In this work, mathematical models of skin and proximity effects in three-phase AC furnaces with the typical triangular electrode arrangement are studied. Analytical models of skin and proximity effects found in the literature are reviewed and supplemented with numerical simulations of more representative 2D geometries. In particular, the electrode-shell proximity effects are included in this study. The strength of the skin and proximity effects mainly depend upon electrical material properties and important geometrical sizes such as the furnace diameter, electrode diameter and electrode-electrode distance. The main goal is to study how these electromagnetic effects depend on the geometrical sizes. Also, both the analytical models and the 2D numerical models are compared with numerical simulations of industrial furnaces in 3D.
In Section II, the basics of the models are reviewed. The numerical models are described in Section III. Section IV presents the numerical results including discussions and comparisons with the models of Section II. The conclusions are given in Section V.
Review of Mathematical Models
In this section, three analytical models are reviewed. The first model describes the skin effect in a single electrode. The second model describes both skin and proximity effects in electrodes assuming the typical triangular electrode configuration used in three-phase AC furnaces. The third model describes the induced currents in the furnace steel shell.
Skin Effect
The resulting expressions for the geometry of Figure 1 are quoted in Appendix A.2. Most importantly, the expression for the AC resistance factor \(R_{{\rm AC}}/R_{{\rm DC}}\) is given in Eq. [A7], and the expression for the root-mean-squared current density \(J_{z,\text{rms}}\) is given in Eq. [A12]. Note that the current density expression is axisymmetric, i.e., the only spatial dependence is with the radial coordinate r. Also note that when \(J_{z,\text{rms}}\) is normalized by the DC current density \(J_{z,\text{DC}} = I_{{\rm rms}}/(\pi R^2),\) it only depends on two nondimensional numbers, namely the nondimensional radius r/R and the ratio \(R/\delta ,\) which can be thought of as inverse nondimensional skin depth. In other words, the shape of the current density depends only on \(R/\delta .\) The strength of the skin effect is controlled by \(R/\delta .\) When \(R/\delta \ll 1,\) the skin effect is negligible, and the current density is uniform. When \(R/\delta \sim 1,\) the current starts to accumulate near the surface of the electrode, and when \(R/\delta \gg 1,\) the current flows only within the skin of the electrode. The importance of \(R/\delta \) is also seen when studying the resistance of the electrode (see Eq. [A7]). The AC resistance factor \(R_{{\rm AC}}/R_{{\rm DC}},\) which quantifies the increased resistance associated with skin effect in AC electrodes, depends only on \(R/\delta .\)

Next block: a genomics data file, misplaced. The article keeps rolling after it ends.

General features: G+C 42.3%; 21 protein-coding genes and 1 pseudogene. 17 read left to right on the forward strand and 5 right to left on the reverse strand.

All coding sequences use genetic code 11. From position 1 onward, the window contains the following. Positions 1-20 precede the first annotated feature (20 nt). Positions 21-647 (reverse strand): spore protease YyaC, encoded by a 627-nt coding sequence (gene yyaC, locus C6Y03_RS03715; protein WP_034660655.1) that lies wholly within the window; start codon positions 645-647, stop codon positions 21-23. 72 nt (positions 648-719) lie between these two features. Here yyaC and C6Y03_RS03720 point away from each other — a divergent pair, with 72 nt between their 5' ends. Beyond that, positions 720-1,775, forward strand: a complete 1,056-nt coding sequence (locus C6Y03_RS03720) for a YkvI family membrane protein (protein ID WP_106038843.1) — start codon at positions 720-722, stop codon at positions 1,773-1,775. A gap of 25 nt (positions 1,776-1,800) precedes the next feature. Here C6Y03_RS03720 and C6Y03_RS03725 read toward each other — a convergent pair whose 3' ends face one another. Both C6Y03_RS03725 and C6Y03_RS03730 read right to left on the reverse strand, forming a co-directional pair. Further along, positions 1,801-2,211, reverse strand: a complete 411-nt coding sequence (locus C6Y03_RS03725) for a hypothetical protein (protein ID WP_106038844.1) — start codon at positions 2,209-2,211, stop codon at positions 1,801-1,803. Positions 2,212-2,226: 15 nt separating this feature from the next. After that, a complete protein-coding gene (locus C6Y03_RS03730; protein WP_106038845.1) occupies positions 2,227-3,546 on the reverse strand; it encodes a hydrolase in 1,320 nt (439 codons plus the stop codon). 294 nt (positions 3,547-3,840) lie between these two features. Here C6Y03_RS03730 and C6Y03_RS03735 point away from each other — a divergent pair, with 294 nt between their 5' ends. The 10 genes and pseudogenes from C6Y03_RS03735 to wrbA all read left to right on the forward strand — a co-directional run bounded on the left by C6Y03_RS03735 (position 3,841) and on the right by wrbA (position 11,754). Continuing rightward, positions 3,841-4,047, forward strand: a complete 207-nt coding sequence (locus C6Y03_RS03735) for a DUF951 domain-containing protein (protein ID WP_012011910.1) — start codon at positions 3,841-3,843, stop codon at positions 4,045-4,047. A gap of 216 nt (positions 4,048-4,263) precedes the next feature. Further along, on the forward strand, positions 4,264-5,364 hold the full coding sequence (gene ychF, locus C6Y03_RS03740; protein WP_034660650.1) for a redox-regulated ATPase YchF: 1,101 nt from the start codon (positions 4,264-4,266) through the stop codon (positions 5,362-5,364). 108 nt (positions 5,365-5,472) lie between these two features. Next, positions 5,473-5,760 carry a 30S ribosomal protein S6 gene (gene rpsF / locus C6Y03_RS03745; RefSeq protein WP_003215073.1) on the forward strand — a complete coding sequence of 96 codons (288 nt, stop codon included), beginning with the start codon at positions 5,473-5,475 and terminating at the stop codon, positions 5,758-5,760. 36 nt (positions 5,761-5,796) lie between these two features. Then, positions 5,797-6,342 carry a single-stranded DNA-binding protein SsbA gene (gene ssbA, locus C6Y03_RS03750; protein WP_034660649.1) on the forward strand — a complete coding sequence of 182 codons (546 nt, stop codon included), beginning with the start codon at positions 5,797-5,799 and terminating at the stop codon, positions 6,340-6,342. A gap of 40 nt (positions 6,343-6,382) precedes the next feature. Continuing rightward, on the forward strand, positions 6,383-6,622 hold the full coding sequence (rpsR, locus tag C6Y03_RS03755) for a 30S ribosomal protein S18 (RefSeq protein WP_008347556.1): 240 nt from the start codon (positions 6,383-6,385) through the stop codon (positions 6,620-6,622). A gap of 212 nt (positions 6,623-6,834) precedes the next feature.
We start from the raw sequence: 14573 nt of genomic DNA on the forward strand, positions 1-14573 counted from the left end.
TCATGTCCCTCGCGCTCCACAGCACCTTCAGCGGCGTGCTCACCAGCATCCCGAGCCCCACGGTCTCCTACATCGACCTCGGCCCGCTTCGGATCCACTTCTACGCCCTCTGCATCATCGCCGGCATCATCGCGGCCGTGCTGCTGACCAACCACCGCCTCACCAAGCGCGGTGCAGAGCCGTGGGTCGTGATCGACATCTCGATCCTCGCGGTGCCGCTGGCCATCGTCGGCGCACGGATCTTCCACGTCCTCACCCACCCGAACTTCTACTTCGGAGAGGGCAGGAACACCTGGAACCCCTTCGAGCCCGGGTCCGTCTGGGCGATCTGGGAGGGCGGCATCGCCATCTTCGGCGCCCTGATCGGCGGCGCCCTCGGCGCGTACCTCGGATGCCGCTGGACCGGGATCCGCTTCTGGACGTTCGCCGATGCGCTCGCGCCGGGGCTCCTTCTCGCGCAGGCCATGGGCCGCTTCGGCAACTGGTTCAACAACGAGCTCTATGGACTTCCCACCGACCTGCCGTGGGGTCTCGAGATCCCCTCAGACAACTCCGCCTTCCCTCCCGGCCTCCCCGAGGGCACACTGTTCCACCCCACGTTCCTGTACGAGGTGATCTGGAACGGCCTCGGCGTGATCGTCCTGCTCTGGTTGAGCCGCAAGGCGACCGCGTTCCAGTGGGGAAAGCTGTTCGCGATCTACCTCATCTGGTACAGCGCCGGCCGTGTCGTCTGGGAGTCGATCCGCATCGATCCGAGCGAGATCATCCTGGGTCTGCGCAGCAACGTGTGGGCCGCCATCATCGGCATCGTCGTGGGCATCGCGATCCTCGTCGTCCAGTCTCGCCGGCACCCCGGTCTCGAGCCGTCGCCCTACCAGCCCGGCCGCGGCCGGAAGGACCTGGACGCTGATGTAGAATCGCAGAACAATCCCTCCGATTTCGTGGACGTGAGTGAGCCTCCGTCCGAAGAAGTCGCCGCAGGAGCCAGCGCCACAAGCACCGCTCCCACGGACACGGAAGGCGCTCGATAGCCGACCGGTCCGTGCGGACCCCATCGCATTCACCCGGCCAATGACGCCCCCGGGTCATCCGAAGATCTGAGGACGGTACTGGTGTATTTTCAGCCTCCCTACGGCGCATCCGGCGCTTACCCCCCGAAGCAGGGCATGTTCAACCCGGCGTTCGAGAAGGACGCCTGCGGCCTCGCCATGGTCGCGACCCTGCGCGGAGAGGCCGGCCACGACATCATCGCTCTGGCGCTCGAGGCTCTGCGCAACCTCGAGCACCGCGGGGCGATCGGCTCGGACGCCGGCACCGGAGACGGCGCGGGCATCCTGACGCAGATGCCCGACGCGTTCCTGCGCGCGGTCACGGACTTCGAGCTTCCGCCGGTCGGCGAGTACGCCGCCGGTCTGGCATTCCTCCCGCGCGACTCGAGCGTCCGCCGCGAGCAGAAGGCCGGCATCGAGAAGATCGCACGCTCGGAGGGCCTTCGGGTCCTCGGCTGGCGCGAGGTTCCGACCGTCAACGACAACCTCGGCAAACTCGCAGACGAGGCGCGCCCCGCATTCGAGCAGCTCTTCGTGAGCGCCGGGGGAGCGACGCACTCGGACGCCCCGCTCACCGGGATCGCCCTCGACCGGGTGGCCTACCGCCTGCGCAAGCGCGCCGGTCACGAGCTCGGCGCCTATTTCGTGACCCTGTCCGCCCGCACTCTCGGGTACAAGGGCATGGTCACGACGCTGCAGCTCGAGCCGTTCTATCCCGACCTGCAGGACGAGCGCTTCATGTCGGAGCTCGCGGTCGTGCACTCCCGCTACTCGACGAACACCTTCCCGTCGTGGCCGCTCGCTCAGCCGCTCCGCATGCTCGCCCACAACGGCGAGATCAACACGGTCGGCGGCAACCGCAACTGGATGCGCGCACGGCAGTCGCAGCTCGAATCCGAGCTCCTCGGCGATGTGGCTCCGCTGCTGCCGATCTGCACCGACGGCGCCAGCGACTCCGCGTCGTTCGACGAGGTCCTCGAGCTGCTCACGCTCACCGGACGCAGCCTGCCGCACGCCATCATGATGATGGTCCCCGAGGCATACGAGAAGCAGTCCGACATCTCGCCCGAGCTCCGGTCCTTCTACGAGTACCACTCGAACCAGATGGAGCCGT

Electrode-Electrode Proximity Effect
The most important expressions are the root-mean-squared current density in Eq. [A15] and the AC resistance factor in Eq. [A20]. In these expressions, the electrode-electrode proximity effects are included as a series expansion in orders of the nondimensional number R/d, which is the ratio between the electrode radius and the electrode-electrode distance. For any practical application, the series converges with few terms, and the formula can be implemented efficiently.
Together with \(R/\delta ,\)R/d is important for determining the strength of the proximity effects. In the limit when \(R/d \rightarrow 0,\) Eqs. [A15] and [A20] reduce to the skin effect expressions of Eqs. [A12] and [A7]. With increasing values of R/d, the importance of the proximity effect terms increases. Note that these terms also depend on the azimuthal angle \(\theta ,\) and the current density is no longer axisymmetric. The proximity effect yields a shift of the current density towards the leading electrode.[13, 14, 15, 16, 17, 18,20,22]
Properties for Some Industrial Three-Phase Furnaces with Søderberg Electrodes
ID | Process | \(\sigma \) (\(\hbox{Sm}^{-1}\)) | R (m) | d (m) | \(R_{\rm f}\)(m) | \(\delta\)(m) | \(R/\delta \)(–) | R/d (–) | \(d/(\sqrt{3}R_{\rm f})\) (–) | Reference |
---|---|---|---|---|---|---|---|---|---|---|